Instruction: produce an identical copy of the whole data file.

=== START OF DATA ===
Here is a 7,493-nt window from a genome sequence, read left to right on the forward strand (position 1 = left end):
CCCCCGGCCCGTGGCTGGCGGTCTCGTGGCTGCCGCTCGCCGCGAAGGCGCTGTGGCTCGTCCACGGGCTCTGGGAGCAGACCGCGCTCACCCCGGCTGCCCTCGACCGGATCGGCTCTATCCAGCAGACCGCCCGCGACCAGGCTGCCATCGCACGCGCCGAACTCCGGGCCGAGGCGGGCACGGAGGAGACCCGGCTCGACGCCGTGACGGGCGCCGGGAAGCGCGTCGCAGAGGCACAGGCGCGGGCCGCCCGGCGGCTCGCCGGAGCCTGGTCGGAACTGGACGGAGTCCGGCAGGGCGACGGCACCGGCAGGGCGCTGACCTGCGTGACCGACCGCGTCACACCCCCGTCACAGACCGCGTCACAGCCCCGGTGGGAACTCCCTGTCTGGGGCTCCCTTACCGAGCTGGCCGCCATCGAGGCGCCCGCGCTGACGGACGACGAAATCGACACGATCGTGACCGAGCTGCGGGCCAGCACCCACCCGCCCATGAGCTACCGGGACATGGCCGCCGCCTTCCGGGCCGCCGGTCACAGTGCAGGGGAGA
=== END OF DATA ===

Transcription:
Here is a 7,493-nt window from a genome sequence, read left to right on the forward strand (position 1 = left end):
CCCCCGGCCCGTGGCTGGCGGTCTCGTGGCTGCCGCTCGCCGCGAAGGCGCTGTGGCTCGTCCACGGGCTCTGGGAGCAGACCGCGCTCACCCCGGCTGCCCTCGACCGGATCGGCTCTATCCAGCAGACCGCCCGCGACCAGGCTGCCATCGCACGCGCCGAACTCCGGGCCGAGGCGGGCACGGAGGAGACCCGGCTCGACGCCGTGACGGGCGCCGGGAAGCGCGTCGCAGAGGCACAGGCGCGGGCCGCCCGGCGGCTCGCCGGAGCCTGGTCGGAACTGGACGGAGTCCGGCAGGGCGACGGCACCGGCAGGGCGCTGACCTGCGTGACCGACCGCGTCACACCCCCGTCACAGACCGCGTCACAGCCCCGGTGGGAACTCCCTGTCTGGGGCTCCCTTACCGAGCTGGCCGCCATCGAGGCGCCCGCGCTGACGGACGACGAAATCGACACGATCGTGACCGAGCTGCGGGCCAGCACCCACCCGCCCATGAGCTACCGGGACATGGCCGCCGCCTTCCGGGCCGCCGGTCACAGTGCAGGGGAGA